We’re barely more than a year into it, but there’s already no doubt that this decade will be the most calamitous in the history of the engine.
Even if rumours of the imminent death of the internal combustion engine (and for these purposes, when I say engine, that’s what I mean) prove somewhat premature, we know that we entered the 2020s with almost all cars powered by engines but will leave it with very few. And those that do remain will be downsized shadows of their former selves, at best permanently chaperoned by electric motors to make sure they behave themselves, at worst cast in merely supporting roles to bigger, heavier and more potent electrics.
So let’s not dwell on that and cast our minds back to try to determine the decade in which the good old engine flourished more than any other. This isn’t as simple as you might think, and not simply because my view of what constitutes flourishing will necessarily be different to yours. Is it the decade in which the engine made the greatest technological advance or the one in which they started producing the most power? Is it the decade in which there was the greatest variety of configurations or simply the one in which engines reached their peak efficiency? Every question has a different answer, and the point here is that none is wrong. It’s all down to perspective and preference.
There is, for instance, an extremely strong argument supporting the view that the 1870s were by far the most important for the engine because, although it evolved over time, most would agree that this was the period in which it can be said to have come into being as a practical means of converting thermal energy into mechanical energy. And we won’t let the minor inconvenience that, back then, there was no such thing as a car into which to put one delay us. Or maybe we will.
This, after all, is Autocar. The clue is in the title. So that makes the best decade the 1880s, the one in which Nicolaus Otto’s four-stroke, compressed, charged engine concept was first used by Karl Benz in something that would only some time later become known as a car – surely?
There’s less of a case to be made for the 1890s, unless you include the patenting of the compression-ignition engine that forever after would be known by the name of its creator.
However, the first decade of the last century was definitely a great one for the engine. Such few cars as existed at the dawn of the 20th century were so slow and unreliable, they weren’t yet a remotely practical means of travelling even a reasonable distance. Indeed, it was by no means certain that petrol would win out over steam or electricity as the preferred means of powering the newfangled generation of autocars that were slowly starting to phut their way around the countryside. Petrol-powered cars were noisy, smelly, unclean and good at very little, bar perhaps catching fire. But back in the days when cars often came without air in their tyres or even a steering wheel in their cockpits, expectations weren’t high. And the fact that these cars could be refuelled so easily swung the pendulum in favour of internal combustion for what many believed to be forever – but which turned out only to be the next 120 years.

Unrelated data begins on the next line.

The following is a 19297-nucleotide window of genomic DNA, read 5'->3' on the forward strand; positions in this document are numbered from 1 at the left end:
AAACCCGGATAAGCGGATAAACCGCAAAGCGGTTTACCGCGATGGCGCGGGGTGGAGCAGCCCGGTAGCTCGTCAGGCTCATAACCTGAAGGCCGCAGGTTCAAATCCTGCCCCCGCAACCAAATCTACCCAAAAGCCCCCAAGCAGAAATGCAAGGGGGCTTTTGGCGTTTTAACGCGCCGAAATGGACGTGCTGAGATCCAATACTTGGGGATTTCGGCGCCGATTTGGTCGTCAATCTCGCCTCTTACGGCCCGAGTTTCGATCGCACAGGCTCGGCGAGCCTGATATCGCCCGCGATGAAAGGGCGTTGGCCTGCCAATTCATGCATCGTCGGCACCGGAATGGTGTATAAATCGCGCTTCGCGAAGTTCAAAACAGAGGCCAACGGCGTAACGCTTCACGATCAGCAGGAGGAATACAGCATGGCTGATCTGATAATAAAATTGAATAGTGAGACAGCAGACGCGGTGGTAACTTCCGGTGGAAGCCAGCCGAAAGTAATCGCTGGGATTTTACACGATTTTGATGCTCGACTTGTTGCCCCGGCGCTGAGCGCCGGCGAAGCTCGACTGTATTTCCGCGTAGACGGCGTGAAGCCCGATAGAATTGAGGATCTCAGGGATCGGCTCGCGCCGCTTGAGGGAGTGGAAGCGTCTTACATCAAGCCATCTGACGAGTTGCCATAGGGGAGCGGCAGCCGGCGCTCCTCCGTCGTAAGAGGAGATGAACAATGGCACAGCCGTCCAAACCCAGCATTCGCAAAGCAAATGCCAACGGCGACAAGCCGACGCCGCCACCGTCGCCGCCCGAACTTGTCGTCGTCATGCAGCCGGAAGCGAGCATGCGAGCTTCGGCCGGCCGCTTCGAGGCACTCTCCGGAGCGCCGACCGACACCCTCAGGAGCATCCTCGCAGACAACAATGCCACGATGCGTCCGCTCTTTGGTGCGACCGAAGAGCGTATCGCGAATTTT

1970s Lamborghini Countach: Lamborghini’s V12 just pipped Ferrari’s contemporary flat 12 for sheer sense of occasion as well as specific output. An awesome powerhouse of an engine.
1980s Ferrari F40: Yes, it was turbocharged, but it was intended to win Le Mans and gave insane response, noise, power and flames. Still the most characterful turbo motor ever.
1990s McLaren F1: Paul Rosche’s BMW V12 masterpiece turned the F1 into not just into the world’s most powerful supercar but the most sonically thrilling, too.
2000s Lexus LFA: Unveiled in production form in 2009, the Lexus supercar’s Yamaha-designed V10 might just be not simply the best engine of the decade but of all time.
2010s Porsche 911 GT3 RS 4.0: The 997.2-era GT3 RS had the ultimate iteration of the famed Mezger racing engine, with 4.0 litres and 500bhp of pure, unadulterated automotive theatre.